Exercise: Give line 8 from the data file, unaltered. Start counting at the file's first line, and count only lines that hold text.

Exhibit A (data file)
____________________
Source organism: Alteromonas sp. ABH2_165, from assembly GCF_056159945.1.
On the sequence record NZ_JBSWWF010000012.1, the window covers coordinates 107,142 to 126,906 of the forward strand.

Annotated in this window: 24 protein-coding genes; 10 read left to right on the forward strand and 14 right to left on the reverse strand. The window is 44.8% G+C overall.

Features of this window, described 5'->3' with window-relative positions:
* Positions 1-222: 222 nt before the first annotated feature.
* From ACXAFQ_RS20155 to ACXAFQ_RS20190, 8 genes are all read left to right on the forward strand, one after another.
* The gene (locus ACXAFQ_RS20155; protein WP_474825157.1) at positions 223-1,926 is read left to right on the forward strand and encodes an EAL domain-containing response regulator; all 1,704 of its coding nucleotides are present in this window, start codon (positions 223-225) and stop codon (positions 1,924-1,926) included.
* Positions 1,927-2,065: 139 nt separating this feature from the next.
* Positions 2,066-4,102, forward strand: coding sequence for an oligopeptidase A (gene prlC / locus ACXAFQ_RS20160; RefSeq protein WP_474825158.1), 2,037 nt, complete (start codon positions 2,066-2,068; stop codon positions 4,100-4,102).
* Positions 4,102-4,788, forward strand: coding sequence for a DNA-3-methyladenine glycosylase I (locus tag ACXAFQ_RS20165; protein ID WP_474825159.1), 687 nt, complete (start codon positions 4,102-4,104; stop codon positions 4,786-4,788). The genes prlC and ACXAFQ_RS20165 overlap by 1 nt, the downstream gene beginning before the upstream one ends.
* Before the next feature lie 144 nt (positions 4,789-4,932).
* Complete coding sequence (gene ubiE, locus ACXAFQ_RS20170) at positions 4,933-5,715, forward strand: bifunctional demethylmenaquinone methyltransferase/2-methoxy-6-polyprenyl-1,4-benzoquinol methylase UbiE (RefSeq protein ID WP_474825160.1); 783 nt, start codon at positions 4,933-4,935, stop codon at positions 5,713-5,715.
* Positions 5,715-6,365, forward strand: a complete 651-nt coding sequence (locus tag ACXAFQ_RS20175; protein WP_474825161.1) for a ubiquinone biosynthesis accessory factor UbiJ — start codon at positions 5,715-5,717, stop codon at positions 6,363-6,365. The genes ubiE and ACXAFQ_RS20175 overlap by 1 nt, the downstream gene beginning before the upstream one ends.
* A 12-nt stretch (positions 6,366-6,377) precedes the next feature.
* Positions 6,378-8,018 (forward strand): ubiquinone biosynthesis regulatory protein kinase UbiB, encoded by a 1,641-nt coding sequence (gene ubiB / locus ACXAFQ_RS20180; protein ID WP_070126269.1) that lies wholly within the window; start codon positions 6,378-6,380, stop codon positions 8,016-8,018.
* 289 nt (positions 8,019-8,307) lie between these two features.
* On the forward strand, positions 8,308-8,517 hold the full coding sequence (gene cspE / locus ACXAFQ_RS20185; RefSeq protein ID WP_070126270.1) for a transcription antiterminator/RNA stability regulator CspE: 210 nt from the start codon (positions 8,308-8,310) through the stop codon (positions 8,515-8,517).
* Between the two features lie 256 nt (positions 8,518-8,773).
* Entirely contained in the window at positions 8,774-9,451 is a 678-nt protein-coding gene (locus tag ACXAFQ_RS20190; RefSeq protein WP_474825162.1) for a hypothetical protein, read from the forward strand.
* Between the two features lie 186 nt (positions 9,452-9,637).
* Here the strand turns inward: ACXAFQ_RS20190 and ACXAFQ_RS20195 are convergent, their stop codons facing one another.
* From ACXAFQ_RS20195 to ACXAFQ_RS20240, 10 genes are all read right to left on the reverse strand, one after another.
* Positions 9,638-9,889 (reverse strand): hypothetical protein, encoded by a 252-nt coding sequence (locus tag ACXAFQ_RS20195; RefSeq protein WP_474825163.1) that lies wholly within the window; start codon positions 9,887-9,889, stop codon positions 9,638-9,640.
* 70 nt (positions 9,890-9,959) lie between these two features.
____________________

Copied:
* Positions 1,927-2,065: 139 nt separating this feature from the next.